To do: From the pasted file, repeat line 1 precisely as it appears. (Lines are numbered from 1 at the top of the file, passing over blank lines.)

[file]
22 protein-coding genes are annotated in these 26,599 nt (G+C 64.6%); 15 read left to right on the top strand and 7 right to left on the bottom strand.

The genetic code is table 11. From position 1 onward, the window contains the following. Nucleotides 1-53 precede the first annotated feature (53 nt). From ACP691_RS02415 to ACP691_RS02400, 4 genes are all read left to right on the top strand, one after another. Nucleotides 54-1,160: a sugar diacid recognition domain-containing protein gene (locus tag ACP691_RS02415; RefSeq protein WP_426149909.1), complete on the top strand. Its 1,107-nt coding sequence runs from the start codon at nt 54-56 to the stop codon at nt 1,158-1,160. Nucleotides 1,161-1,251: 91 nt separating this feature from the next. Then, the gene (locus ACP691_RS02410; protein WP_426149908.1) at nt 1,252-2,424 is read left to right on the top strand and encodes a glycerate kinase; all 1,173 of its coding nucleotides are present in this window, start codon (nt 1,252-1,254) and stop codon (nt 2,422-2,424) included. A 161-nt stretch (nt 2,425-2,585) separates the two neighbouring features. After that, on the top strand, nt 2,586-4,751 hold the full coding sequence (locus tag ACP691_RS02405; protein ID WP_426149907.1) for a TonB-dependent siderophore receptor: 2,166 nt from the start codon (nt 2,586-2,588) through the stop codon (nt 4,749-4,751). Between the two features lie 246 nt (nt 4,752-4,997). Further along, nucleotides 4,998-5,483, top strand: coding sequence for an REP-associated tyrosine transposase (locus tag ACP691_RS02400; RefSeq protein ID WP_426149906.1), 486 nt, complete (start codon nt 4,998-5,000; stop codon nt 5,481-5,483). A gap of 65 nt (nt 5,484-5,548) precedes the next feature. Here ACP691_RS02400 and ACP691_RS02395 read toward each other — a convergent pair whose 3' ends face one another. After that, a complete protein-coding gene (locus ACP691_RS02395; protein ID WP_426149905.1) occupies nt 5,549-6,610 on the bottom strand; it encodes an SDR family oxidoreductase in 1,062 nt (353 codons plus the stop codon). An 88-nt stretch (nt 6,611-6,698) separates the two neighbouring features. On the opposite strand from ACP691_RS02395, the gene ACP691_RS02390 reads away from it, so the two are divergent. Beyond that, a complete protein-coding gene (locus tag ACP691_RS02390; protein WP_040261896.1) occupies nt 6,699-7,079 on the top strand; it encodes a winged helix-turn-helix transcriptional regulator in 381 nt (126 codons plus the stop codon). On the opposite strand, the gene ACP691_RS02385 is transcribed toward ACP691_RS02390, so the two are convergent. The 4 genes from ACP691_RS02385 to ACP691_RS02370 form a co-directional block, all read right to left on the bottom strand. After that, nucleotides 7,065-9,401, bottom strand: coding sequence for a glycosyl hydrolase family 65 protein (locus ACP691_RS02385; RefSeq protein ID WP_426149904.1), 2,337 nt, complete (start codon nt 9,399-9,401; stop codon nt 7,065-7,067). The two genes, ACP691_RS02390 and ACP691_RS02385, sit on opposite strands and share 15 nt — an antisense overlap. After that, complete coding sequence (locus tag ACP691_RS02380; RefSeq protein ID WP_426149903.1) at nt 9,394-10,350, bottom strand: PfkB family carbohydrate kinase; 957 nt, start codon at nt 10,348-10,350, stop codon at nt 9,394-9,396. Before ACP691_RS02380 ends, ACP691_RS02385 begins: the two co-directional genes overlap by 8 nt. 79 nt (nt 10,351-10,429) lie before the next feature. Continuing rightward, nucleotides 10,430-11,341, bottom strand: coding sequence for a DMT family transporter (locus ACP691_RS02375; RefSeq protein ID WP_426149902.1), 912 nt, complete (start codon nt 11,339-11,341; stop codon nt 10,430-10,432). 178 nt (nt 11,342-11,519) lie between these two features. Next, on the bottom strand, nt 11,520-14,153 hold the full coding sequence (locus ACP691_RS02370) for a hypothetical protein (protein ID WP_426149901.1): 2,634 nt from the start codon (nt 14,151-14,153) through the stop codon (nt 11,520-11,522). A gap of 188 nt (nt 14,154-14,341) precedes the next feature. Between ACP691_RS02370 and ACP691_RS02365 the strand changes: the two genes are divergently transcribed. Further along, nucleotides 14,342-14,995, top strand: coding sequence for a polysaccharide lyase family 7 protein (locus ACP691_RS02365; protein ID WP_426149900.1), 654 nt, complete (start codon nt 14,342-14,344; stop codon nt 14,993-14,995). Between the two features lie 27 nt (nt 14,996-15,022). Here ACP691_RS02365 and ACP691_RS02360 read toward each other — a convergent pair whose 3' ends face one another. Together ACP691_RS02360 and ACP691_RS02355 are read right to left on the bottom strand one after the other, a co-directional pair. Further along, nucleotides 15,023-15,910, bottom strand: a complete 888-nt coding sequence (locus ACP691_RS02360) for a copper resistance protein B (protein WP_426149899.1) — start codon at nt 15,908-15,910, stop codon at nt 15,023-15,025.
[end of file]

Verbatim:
22 protein-coding genes are annotated in these 26,599 nt (G+C 64.6%); 15 read left to right on the top strand and 7 right to left on the bottom strand.